The following comment has been expanded and revised as of November 16 at 2:00 am: is running two recent stories which may appear to be unrelated on the surface, but are in fact both part of the same larger authoritarian picture. This larger picture is the connection between governmental discrimination or persecution of immigrants based on race or religion, on the one hand, and loss of democratic freedoms on the other.

The first of these two stories deals with November 13 decisions by the 4th and 9th Circuit federal appeals courts upholding the parts of the latest version of Trump's Muslim entry ban order which affect mainly tourists and refugees.

Even though both orders contain large exceptions, namely for citizens of the six named countries (which include Niger, one of America's most important allies on the African continent in the war against radical Islamist terror!) who already have ties with the United States, the decisions are still a victory for the Trump administration.

In effect, they uphold the doctrines, urged by the president in defending the various versions of the ban in the federal courts, that it is Constitutionally acceptable to discriminate against immigrants on the basis of their religion in principle (as long as the executive uses the magic words "national security" instead of religion); and even more dangerous for democracy, that, with only a few exceptions, the president has virtually unlimited power to determine which immigrants can enter the US without any effective interference by the courts.

The second story deals with the response of the Justice Department to demands by Republican Representative Bob Goodlatte, Chairman of the House Judiciary Committee, who is known mainly for his sponsorship of anti-immigrant bills. One of his most recent, for example, would give state and local jurisdictions the power to enact their own immigration enforcement measures.

This would not only bring back measures such as Arizona's infamous and discredited racial profiling S.B. 1070 law, but would lead to similar laws in every part of the nation, creating fear and chaos in immigrant communities coast to coast. Now, in yet another example of how discrimination and persecution directed again immigrants because of their race or religion of often lead to the overthrow of democracy and the institution of dictatorship, Goodlatte is demanding that the Justice Department appoint a second special counsel to investigate Hillary Clinton over allegations that no one up to now has ever found any reason to take seriously.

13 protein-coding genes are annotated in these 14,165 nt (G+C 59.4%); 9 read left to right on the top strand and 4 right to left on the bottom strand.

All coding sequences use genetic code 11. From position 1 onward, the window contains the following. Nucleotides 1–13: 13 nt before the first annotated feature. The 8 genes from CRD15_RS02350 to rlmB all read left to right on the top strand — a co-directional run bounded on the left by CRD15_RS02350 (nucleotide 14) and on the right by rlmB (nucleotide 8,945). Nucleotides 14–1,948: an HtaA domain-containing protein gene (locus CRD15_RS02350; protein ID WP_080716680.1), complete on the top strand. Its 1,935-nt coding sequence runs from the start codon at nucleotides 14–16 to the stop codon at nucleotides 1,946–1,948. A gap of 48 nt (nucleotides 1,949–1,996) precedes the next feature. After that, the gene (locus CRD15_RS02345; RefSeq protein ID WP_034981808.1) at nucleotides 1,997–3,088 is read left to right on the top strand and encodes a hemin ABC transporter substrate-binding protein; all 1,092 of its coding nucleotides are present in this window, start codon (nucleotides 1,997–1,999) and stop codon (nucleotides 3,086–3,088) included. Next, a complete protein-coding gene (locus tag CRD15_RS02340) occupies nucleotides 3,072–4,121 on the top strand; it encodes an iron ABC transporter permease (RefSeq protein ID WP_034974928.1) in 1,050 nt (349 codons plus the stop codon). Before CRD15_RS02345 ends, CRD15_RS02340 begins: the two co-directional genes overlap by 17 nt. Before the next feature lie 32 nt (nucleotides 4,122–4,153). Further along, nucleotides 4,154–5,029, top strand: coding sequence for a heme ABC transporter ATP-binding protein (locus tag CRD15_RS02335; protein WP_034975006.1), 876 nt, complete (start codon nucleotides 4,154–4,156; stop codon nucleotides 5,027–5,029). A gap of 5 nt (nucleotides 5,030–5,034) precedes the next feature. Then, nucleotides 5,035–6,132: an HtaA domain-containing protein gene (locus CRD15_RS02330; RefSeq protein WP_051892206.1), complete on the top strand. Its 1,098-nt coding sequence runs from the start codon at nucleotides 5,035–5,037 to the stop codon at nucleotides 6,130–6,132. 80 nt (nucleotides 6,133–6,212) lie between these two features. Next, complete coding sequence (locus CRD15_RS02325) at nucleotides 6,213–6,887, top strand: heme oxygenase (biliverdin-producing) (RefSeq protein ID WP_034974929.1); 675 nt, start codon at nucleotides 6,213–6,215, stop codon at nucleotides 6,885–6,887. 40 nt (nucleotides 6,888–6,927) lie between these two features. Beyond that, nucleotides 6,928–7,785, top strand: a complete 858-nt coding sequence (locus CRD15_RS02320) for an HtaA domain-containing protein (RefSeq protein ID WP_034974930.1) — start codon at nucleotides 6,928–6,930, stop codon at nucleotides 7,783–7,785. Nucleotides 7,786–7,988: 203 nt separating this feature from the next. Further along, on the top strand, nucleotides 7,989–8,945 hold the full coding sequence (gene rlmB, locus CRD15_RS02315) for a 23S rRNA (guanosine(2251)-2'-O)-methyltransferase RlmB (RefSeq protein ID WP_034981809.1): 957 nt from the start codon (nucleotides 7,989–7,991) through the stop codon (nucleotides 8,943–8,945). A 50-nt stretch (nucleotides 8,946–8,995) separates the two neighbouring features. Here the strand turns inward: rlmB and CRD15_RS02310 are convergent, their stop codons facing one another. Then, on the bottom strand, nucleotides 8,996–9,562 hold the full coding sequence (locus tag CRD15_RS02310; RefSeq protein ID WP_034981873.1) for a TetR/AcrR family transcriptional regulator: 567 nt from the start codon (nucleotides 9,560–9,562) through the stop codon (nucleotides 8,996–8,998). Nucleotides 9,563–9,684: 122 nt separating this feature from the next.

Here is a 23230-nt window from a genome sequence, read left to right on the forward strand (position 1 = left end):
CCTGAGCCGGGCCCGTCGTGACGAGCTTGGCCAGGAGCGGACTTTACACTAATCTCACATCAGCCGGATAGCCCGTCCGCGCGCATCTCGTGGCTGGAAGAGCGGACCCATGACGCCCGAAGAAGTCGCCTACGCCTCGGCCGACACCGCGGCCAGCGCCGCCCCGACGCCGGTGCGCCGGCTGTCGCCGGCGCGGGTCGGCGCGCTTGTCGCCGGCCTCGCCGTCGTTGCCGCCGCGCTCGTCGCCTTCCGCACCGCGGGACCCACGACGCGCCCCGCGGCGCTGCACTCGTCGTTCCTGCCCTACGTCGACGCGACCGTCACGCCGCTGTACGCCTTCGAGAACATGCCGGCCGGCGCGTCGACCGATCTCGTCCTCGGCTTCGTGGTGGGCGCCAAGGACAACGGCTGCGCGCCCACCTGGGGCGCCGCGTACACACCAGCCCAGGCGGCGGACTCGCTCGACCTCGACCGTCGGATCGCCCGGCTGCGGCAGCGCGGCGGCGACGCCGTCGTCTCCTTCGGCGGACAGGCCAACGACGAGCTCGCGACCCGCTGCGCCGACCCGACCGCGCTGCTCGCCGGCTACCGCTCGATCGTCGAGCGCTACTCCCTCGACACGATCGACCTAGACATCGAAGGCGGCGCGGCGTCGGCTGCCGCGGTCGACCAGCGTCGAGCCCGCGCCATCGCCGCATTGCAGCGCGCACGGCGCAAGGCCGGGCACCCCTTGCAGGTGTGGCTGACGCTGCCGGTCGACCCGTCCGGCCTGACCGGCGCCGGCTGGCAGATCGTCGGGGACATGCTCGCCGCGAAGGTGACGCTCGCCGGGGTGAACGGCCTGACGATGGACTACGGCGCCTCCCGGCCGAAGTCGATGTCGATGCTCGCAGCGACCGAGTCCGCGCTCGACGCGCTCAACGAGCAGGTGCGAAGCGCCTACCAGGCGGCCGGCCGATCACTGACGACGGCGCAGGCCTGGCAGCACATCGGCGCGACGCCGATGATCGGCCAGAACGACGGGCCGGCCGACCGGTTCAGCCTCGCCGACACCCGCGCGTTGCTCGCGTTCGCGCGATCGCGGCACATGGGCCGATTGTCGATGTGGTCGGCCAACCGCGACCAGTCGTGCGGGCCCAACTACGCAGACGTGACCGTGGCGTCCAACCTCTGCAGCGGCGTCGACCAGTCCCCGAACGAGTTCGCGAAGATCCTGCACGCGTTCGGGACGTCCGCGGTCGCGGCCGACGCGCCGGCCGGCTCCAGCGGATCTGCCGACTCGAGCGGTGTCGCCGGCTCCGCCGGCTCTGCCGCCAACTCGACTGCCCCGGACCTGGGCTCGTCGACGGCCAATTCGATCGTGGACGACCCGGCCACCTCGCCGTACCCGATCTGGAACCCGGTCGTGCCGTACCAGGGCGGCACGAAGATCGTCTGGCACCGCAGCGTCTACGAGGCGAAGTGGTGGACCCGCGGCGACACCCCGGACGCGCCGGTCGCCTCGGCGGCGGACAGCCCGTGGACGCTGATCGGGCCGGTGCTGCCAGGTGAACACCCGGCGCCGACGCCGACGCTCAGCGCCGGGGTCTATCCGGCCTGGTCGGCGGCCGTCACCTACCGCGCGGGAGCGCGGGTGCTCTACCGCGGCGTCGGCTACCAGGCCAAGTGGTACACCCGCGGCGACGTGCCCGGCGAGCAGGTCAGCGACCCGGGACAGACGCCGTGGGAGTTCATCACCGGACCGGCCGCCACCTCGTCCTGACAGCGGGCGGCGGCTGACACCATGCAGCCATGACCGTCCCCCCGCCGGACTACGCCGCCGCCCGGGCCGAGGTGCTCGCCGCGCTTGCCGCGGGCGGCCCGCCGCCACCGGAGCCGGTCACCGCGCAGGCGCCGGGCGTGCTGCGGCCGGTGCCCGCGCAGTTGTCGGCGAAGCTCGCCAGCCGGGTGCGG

The obvious purpose is to retaliate against Clinton for running against Donald Trump for president (and, even worse, winning the popular vote by nearly 3 million votes). In this respect, Goodlatte is in effect acting as a surrogate for Trump, who is also trying to pressure the Justice Department to investigate Hillary Clinton as a distraction from his own problems with special counsel Robert Mueller.

See: NY Times, November 14:

'Lock Her Up' Becomes More Than a Slogan

While this may appeal to Trump's base, who kept shouting "Lock Her Up!" at his rallies, this is not the way democracies work. Democratic countries do not threaten to send political opponents of the ruling party to jail to punish them for losing an election. Dictatorships do.

It is true that Goodlatte's pressure on the Justice Department to launch a criminal investigation of Hillary Clinton (over what?) is not directly related to immigration policy. It is also a fact that that DOJ chief Jeff Sessions, who, as Attorney General, is the loyal chief enforcer of Trump's draconian mass deportation agenda (which it would not be unfair or inaccurate to refer to as ethnic cleansing), may apparently be resisting these calls, as explained in the above news stories.

Sessions' response shows that harsh governmental action against minority immigrants can still in some cases, still be consistent with adherence to the rule of law.

But this is the exception. Far more often, singling out racial or religious minorities for persecution has led to dictatorship in the past. One only needs to look at the example of Germany in the 1930's.

Moreover, Trump's claim of absolute power to ban foreign citizens from the US purely on the basis of his own will is one side of the same authoritarian coin that includes his push to lock up his opponent in last year's election on the other side of the same coin.

What happened in Germany in the 1930's can happen here. Calling for a criminal investigation of Trump's presidential opponent at a time when his administration is ramping up measures against both legal and illegal immigration by non-white immigrants on almost every front, while claiming before the Supreme Court and lower federal courts that he has unlimited power to bar Muslim immigrants, or any other immigrants he chooses, from entering the United States, threatens to bring America closer to dictatorship.
Roger Algase is a New York lawyer and a graduate of Harvard College and Harvard Law School. He has been helping mainly skilled and professional immigrants, from many different parts of the world, obtain work visas and green cards for more than 35 years. Roger's email address is